[Python-ideas] for/else syntax

Yuvgoog Greenle ubershmekel at gmail.com
Thu Oct 1 14:12:13 CEST 2009

Thank god for empirical evidence and thanks Antti for the measurement. This
construct should have been named "finally", "didnt_break" or "not break":
while self.more_points_to_check():
    if self.found_it():
        # Found the desired point
        breaknot break:
    # Exhausted the search space :(

On Thu, Oct 1, 2009 at 2:00 PM, Antti Rasinen <ars at iki.fi> wrote:

> > Yuvgoog Greenle schrieb:
> >> On python-dev the subject of for/else statements came up, so I had to
> >> mention how "ambiguous" the syntax seems to me. By "ambiguous" I meant
> >> that it's not obvious what should happen in the for/else and while/else
> >> constructs (the except/else construct is readable and great imo btw).
> >>
> >> Even though it's documented, for me it's a bad construct because it can
> >> and will always be misinterpreted by a non-trivial amount of people
> >> seeing it for the first time. It's unreadable and confusing because the
> >> "else" isn't referring to the "for" it's in reference to the "break".
> >> The construct is only useful in loops with "break" statements, so in
> >> pseudo code or human the "else" would have probably been translated to
> >> "if didn't break".
> >
> > I agree that the "else" clause is somewhat unintuitive.  However, it has
> > its uses and can often replace more awkward constructs.  As such, I would
> > be -1 on removing it, and -3 on reusing the else clause for some other
> > purpose.
> I must say that calling for ... else "somewhat unintuitive" is the
> understatement of the year. The analogy with if ... else leads further
> astray than Odysseus.
> The feature itself is not bad. It's just that it is misnamed.
> I did a quick poll at the office and at IRC, five people in total, with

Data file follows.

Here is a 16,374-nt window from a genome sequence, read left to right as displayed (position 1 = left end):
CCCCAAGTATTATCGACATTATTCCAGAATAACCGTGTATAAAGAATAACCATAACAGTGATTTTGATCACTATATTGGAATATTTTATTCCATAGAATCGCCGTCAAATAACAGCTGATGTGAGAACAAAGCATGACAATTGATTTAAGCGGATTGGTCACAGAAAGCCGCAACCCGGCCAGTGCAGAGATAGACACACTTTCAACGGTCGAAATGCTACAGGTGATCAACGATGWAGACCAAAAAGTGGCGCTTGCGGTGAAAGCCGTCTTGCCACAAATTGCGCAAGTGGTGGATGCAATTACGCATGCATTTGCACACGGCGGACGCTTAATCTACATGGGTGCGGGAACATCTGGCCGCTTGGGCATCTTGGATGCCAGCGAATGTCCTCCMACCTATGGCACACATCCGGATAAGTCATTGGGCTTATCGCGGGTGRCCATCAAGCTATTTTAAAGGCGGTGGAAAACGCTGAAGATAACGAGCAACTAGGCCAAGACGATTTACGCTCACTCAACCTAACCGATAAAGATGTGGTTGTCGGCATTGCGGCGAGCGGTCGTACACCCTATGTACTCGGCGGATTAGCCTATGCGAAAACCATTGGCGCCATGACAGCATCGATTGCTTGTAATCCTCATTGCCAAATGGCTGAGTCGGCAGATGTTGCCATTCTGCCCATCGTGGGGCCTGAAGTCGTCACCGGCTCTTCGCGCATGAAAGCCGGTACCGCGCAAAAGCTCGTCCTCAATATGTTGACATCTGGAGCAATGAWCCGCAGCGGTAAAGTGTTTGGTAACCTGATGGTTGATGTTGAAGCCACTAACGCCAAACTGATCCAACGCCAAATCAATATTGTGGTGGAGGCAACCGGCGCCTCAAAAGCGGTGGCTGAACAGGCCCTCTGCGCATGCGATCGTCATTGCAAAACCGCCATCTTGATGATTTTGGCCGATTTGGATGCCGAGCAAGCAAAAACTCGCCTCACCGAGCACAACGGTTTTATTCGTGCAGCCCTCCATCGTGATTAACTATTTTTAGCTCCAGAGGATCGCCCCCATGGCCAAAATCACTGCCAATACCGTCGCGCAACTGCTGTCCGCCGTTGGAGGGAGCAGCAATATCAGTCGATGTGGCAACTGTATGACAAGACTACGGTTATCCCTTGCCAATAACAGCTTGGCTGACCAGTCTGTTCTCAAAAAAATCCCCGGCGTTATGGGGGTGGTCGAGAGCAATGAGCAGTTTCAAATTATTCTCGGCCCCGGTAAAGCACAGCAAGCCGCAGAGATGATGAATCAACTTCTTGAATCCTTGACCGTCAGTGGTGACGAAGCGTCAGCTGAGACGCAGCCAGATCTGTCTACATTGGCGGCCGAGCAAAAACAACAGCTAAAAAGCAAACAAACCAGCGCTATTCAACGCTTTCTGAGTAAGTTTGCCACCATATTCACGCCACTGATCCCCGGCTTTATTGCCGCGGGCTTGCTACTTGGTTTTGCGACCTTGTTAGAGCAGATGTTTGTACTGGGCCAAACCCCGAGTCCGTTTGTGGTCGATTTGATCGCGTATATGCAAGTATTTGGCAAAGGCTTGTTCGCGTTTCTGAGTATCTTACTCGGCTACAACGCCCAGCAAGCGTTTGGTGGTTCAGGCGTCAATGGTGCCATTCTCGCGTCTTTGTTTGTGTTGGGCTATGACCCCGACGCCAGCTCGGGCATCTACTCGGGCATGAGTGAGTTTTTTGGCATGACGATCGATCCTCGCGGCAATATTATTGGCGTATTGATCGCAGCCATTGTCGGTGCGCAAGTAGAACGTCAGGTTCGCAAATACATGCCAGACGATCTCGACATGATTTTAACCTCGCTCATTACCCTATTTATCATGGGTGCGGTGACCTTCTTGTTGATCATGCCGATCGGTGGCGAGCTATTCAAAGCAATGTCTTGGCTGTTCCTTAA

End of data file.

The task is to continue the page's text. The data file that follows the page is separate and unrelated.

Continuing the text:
> 2-8 years of Python experience. Two had never heard of the for..else
> -construct; one had heard that it exists and two know about it but have
> never used it. Three uninitiated, in other words.
> All three gave similar replies: if the loop is not executed or the
> variable is not iterable, then the else-branch is executed. Here are their
> reactions, when they learned how it really works:
>  * "It should be called for..then" (or for..finally)
>  * "WHAT. No f** way. Completely unintuitive"
>  * "I'd hate whoever wrote that code"
> These people are actual Python developers, not some newbies. And I
> completely agree with them. I've only once seen for...else in the wild and
> never used it myself.
> To add further insult to the naming injury, the else branch suffers from
> the fact that 99.9% of the time, the for-loop contains an if:
> for x in xs:
>    if cond(x):
>        break
>    # stuff
> else:
>    # more stuff
> My code pattern matching algorithm reads that as an indentation error. An
> else matches if so many times more often that decoding for..else requires
> unnecessary effort.
> I don't want the feature to be removed or even renamed (at least before
> Python 4). But the feature *is* badly named and unintuitive.
> --
> [ Antti Rasinen <*> ars at iki.fi ]
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